So what’s an alternative? Perhaps “experience design for [domain]”. From my perspective it’s all about embedding the full-stack of UX into any domain in partnership with all the other essential aspects (skills, knowledge, challenges, etc.) of that particular domain.

UPDATE: Another alternative that comes to mind is “design for [domain] and experience” as this places the elements of the domain (i.e. learning in this case) and experience close together and on equal footing. It also once again avoids assuming that the audience in question are just learners.

Key learner experience design goals:

  • Engaging
  • Convenient
  • Organized
  • Relevant
  • Enjoyable

Key facilitator experience design goals (likely to supercede my earlier set of Desired Qualities of a Flipped-LMS):

  • Controllable (i.e. manageable)
  • Collaborative
  • Pliable (i.e. flexible)
  • Convenient
  • Enjoyable

I am excited to be presenting my approach of a Flipped-LMS at Simon Fraser University’s DEMOFest 2015 on November 24th.

Here is the description of my session:

Flipping the LMS: Benefits and Lessons Learned of Using an Alternative Front-end to Canvas

Let’s be honest, as course facilitators we want to deliver the best possible online learner experience but at the same time make our own experience as convenient as possible. LMSs, such as Canvas, provide some great pedagogical elements but often fall short when it comes to such things as streamlined course updates, content reuse, easy customization, and providing a truly open platform. The solution? Flip the LMS!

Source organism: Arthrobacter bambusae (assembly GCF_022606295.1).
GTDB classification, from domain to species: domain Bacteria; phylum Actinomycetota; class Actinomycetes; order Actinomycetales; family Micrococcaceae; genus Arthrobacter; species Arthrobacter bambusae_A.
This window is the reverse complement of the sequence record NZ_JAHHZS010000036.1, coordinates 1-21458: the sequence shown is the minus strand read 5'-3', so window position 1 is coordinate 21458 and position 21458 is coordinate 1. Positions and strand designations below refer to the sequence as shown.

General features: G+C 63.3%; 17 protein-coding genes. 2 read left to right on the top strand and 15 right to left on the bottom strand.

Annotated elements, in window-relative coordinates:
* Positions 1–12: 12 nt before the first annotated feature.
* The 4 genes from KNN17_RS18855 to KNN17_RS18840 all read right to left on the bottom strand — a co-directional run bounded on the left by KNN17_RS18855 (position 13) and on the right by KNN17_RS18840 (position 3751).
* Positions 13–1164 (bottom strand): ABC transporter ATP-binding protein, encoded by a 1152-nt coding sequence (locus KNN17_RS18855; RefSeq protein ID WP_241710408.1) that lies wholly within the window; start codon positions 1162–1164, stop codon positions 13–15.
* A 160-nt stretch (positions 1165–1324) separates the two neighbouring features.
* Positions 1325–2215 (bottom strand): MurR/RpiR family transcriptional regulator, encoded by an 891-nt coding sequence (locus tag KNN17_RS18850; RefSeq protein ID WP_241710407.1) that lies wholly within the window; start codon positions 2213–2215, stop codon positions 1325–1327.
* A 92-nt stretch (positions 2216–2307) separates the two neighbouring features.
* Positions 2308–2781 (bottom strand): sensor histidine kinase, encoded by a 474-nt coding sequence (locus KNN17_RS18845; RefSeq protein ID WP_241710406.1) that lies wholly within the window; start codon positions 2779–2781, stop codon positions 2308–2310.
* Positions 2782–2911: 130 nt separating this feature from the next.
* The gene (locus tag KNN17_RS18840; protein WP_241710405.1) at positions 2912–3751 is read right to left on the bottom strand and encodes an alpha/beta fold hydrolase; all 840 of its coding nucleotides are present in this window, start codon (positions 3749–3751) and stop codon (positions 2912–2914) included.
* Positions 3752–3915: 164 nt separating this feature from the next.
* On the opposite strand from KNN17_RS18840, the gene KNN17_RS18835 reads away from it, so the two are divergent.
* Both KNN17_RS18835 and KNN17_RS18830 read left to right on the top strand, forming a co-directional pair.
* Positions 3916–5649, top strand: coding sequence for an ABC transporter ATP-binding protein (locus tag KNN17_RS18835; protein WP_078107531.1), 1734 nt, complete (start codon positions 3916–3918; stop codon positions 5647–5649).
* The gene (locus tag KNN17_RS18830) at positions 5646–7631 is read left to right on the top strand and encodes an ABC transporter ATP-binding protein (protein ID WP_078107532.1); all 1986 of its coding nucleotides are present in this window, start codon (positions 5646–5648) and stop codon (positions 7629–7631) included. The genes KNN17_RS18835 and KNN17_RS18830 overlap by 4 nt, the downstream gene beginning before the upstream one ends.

A flipped-LMS is an approach where an open platform, chosen by an instructor, provides an alternative (and preferably collaborative) front-end to their institutional LMS. In this presentation Paul will demonstrate how this approach can produce significant improvements to both the student and instructor experience. Elements from Paul’s personal toolkit to be highlighted will include Canvas (naturally), the open source flat-file CMS Grav, and GitHub Desktop.

Presentation Slides